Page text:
When we think of a fountain, we think of water, and we usually wonder where the water is coming from. We look for the source.  All supplies start at the source and are moved outward to other places in need. So in a fountain of life, we probably think our sources are food, water, or oxygen. But Muir is saying that there’s more than just those main sources of basic human life. It’s more than the basic needs. He’s saying there could be other sources for this fountain of life. What about the dirt? What about the bugs and the animals in the forest? Could they, too, be sources of life?

To answer that, we need to look at the second part of a fountain – what the fountain is providing for. Some would say a fountain of life provides solely for humans. But female environmental writer, Rachel Carson, says, “All forms of life are more alike than different,” which prompts us to wonder what other forms of life are out there and how we are similar. How can a human be the same as a bug? She further explains how humans are “not in control of nature but simply one of its parts: the survival of one part depended upon the health of all,” (Carson xvi). Here, she explains how, not only are all living beings important, but the survival of one depends on the others. 

This idea connects to that of John Muir again, when he says, “The universe would be incomplete without man; but it would also be incomplete without the smallest trans microscopic creature that dwells beyond our conceitful eyes and knowledge” (Guha 52). Muir explains the importance of every living being, just as Rachel Carson explains how all living beings depend on one another and are all connected and similar. Carson also explains these connections when she explains the process of DDT passing through the ecosystems.

For example, fields of alfalfa are dusted with DDT; meal is later prepared from the alfalfa and fed to hens; the hens lay eggs which contain DDT. Or the hay, containing residues of 7 to 8 parts per million, may be be fed to cows. The DDT will turn up in the milk in the amount of about 3 parts per million, but in butter made from this milk the concentration may run to 65 parts per million. -Carson p. 22

From this, we can see how chemicals are passed through the environment into animals and back through all over again. So as Rachel Carson said, all living beings depend on the health of one another. If one is ill, the whole ecosystem becomes ill as well. We see how fast germs pass through kindergarten classrooms, imagine that happening with the food you eat and the animals that create that food. Imagine that happening with health, and our “fountain of life.” One source of life and health reaches out to all.

“All” probably includes the insects, animals, plants, and people, but how do we all share this one source of life? This, “fountain”? As time goes on humans continue to use much more than they really need – taking away the homes of certain bugs and animals, or even their lives. If we’re “all” in this together, why are humans taking so much? It seems as though humans feel they’re more important than other members of the environment.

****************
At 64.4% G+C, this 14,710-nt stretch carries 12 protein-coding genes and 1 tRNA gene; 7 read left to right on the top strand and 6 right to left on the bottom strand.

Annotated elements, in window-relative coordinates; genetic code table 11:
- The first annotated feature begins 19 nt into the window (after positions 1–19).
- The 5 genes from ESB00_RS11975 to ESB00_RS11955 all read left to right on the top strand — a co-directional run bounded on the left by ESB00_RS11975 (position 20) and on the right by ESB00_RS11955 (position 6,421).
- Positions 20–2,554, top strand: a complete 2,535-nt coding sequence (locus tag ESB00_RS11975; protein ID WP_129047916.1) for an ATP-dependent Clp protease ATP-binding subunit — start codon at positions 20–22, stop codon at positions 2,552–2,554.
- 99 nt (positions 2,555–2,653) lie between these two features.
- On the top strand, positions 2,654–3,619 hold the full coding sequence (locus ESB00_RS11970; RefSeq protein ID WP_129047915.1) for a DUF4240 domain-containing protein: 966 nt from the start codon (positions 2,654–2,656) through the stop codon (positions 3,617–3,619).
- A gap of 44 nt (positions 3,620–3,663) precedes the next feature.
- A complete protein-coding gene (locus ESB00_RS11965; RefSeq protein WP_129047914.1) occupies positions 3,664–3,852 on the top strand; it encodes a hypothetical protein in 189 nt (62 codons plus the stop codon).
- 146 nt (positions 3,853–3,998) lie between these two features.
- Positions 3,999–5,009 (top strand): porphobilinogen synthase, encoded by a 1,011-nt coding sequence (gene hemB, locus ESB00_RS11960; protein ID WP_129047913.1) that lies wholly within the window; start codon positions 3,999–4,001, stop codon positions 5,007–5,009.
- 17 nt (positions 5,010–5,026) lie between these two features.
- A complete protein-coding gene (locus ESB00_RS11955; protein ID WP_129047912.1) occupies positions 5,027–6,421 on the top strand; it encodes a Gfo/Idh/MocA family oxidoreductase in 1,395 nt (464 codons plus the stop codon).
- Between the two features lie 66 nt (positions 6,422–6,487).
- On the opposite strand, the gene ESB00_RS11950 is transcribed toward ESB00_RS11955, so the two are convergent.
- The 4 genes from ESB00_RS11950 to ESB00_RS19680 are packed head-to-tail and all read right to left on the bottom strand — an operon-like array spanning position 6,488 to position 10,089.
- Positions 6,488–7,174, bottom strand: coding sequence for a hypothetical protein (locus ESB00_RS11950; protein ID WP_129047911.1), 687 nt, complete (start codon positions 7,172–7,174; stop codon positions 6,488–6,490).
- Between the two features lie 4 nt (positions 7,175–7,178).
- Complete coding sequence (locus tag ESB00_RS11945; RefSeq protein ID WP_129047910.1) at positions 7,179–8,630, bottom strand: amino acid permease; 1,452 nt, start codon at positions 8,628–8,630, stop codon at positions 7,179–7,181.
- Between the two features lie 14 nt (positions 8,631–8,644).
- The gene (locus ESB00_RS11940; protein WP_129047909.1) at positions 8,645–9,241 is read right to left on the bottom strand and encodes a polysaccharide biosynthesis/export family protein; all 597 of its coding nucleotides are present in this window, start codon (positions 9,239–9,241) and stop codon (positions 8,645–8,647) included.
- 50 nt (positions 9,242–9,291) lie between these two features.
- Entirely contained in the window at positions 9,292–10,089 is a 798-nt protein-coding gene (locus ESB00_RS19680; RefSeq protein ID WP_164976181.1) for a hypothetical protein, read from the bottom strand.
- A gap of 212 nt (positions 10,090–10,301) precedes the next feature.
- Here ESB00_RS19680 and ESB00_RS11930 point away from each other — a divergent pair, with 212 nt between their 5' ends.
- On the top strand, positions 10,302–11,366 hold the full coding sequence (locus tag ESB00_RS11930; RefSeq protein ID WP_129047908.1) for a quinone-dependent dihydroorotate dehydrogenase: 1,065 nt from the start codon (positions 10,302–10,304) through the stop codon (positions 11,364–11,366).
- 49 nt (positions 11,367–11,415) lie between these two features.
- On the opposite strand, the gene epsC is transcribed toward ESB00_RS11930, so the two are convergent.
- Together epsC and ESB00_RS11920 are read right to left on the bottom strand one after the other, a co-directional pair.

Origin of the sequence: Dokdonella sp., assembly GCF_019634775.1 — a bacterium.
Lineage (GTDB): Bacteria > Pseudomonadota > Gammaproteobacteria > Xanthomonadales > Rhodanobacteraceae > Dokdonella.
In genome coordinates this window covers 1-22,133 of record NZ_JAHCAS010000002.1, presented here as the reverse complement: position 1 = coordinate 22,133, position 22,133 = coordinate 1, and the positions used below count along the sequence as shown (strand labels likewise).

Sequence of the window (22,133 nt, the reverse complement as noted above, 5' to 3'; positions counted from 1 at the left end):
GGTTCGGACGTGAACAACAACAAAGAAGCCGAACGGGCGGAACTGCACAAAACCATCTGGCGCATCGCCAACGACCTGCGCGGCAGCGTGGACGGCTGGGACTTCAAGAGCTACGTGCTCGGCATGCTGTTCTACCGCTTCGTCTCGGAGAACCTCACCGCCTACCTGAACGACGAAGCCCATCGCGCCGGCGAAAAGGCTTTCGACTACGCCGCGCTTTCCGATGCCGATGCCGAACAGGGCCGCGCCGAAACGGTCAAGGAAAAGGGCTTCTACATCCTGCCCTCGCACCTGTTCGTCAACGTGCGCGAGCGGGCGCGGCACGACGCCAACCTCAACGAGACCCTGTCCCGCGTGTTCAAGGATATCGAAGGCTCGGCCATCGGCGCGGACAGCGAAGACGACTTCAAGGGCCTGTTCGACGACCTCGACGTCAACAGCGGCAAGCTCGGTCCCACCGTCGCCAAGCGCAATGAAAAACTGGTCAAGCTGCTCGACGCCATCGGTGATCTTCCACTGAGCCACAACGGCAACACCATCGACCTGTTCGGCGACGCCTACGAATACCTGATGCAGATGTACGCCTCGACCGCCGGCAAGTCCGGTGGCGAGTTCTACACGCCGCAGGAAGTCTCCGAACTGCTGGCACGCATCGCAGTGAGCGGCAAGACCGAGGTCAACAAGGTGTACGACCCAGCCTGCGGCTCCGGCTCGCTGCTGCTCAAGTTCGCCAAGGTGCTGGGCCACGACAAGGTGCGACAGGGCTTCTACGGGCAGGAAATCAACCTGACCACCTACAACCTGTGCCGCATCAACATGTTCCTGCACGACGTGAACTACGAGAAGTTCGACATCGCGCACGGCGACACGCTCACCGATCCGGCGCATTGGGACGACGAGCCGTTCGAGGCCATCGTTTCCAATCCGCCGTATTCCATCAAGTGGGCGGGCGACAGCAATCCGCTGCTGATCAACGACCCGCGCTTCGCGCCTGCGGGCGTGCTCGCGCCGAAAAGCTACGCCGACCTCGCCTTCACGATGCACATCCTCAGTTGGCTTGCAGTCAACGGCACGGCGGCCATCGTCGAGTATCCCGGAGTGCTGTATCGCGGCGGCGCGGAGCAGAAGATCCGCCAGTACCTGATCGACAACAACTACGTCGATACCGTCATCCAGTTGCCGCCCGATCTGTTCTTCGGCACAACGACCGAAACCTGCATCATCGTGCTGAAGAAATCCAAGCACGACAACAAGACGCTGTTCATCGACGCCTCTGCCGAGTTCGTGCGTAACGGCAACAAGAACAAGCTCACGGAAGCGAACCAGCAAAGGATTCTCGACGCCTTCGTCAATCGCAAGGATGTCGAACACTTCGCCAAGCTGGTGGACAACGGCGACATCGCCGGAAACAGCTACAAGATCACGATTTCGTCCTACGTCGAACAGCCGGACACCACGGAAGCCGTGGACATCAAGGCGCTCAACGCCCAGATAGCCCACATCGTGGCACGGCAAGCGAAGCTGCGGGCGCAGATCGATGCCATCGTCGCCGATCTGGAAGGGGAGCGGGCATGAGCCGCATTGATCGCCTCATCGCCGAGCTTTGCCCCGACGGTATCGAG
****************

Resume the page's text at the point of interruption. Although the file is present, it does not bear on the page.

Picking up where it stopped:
And we kind of are, aren’t we?

After all, we’ve heard about which animals are smartest – dolphins, apes, pigs – but nothing compares to our human brains. We have opposable thumbs, can make rational decisions, and can communicate in verbal languages. Humans are biologically on top, right? After all, we’re at the top of the food chain, we have the weapons and skill to take out any other animal in the world. Plus we can eat them if we want! Those lions don’t stand a chance!

But let’s think about that.

Without all those other animals in the food chain, could we really survive? Aren’t we all part of one web living together on this one earth? John Muir addresses this by saying, “Why should one man value himself as more than a small part of the one great unit of creation?”(Guha 52). We’re all a great creation, so why does one of us have to be better than the other? We all have to work together to live on this beautiful world. 

And it really is a beautiful world, although we forget that sometimes. John Muir mentions the importance of nature, saying “wildness is a necessity,” in addition to explaining that “over-civilized people are beginning to find out that going to the mountains is going home” (Guha 53). Muir explains how children need to experience nature and how important it is to be in a natural environment occasionally. By looking at the world for a natural perspective, we begin to see the trees differently, the grass differently, and trash looks out of place. Muir explains the importance of visiting nature. Aldo Leopold explains how you should do more than visit, but nature should be an every day occurrence. I’ll end on a quote from Guha about the beliefs of Leopold, because if we’re all aware of the environment, we can all preserve that “fountain of life.” Here’s Leopold’s thoughts:

Ethically he hoped that an attitude of care and wonder towards nature would not be expressed only on occasional excursions into the wild, but come to be part of the fabric of our daily lives, so that on weekdays, as much as on weekends, we would come to tread gently on this earth – Guha p. 58